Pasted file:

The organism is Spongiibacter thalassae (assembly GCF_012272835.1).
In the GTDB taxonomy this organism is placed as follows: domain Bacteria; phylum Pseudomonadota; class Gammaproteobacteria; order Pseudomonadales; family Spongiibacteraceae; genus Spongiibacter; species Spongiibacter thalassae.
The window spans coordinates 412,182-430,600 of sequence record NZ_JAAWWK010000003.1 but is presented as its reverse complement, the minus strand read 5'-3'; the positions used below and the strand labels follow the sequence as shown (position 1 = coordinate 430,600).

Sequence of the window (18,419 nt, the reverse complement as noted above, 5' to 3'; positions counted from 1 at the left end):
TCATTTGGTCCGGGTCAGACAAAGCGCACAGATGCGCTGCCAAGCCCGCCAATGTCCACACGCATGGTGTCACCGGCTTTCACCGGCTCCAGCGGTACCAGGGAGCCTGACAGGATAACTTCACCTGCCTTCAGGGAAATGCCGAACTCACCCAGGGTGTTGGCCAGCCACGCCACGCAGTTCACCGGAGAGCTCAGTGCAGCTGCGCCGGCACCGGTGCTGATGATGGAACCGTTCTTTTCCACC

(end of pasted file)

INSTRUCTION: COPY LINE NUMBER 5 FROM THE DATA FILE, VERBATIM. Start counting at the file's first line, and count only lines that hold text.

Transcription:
TCATTTGGTCCGGGTCAGACAAAGCGCACAGATGCGCTGCCAAGCCCGCCAATGTCCACACGCATGGTGTCACCGGCTTTCACCGGCTCCAGCGGTACCAGGGAGCCTGACAGGATAACTTCACCTGCCTTCAGGGAAATGCCGAACTCACCCAGGGTGTTGGCCAGCCACGCCACGCAGTTCACCGGAGAGCTCAGTGCAGCTGCGCCGGCACCGGTGCTGATGATGGAACCGTTCTTTTCCACC